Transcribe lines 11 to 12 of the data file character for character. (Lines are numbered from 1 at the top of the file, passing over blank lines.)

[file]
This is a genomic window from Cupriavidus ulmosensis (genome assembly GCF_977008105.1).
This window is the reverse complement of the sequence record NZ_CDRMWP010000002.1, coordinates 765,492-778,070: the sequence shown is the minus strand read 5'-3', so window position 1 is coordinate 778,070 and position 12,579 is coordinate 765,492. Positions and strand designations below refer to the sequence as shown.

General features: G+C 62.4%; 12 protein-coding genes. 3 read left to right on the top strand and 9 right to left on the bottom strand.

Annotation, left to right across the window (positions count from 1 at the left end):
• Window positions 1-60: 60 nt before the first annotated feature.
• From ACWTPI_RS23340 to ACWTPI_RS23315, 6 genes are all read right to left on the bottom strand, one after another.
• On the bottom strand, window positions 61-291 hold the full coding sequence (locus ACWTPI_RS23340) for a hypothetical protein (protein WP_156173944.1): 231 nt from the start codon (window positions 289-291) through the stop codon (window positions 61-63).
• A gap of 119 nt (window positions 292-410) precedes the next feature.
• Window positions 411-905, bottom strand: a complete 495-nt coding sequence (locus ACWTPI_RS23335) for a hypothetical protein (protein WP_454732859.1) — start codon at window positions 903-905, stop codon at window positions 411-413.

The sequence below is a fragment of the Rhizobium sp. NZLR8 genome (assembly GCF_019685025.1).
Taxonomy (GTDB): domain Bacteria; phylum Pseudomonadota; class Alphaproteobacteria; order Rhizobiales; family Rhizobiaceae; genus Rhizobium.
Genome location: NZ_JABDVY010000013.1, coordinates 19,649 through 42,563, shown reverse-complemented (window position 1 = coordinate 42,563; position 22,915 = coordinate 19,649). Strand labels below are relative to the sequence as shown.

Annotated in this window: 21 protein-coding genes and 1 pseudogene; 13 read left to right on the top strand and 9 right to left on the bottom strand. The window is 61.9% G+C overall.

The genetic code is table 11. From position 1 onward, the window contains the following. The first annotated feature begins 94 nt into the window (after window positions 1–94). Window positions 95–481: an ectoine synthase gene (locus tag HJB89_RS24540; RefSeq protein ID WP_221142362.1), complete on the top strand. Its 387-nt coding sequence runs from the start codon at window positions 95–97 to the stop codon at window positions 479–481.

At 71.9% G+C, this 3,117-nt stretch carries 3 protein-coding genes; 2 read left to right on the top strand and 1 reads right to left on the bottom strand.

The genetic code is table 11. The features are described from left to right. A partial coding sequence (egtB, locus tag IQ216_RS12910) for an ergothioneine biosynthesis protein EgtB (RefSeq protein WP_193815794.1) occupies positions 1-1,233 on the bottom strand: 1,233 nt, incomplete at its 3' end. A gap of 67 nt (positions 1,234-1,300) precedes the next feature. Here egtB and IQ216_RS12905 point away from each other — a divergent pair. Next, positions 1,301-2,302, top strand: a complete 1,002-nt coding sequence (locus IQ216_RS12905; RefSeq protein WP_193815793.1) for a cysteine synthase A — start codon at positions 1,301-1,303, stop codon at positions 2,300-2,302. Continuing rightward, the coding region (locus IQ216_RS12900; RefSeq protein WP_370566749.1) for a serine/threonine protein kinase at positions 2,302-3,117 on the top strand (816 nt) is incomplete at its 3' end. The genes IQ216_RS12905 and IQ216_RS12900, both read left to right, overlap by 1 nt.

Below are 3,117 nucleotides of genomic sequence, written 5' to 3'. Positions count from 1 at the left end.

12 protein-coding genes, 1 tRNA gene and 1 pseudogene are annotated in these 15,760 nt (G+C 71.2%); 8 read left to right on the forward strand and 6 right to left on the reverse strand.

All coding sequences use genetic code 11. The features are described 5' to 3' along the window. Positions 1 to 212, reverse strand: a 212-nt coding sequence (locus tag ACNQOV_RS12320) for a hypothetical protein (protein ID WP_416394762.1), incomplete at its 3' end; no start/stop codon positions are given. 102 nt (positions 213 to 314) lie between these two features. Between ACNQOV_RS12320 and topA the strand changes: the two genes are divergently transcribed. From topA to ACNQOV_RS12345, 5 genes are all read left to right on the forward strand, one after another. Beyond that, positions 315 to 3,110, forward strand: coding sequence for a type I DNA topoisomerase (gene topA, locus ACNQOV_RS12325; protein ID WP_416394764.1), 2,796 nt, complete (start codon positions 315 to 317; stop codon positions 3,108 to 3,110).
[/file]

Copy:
Taxonomy (GTDB): domain Bacteria; phylum Pseudomonadota; class Alphaproteobacteria; order Rhizobiales; family Rhizobiaceae; genus Rhizobium.
Genome location: NZ_JABDVY010000013.1, coordinates 19,649 through 42,563, shown reverse-complemented (window position 1 = coordinate 42,563; position 22,915 = coordinate 19,649). Strand labels below are relative to the sequence as shown.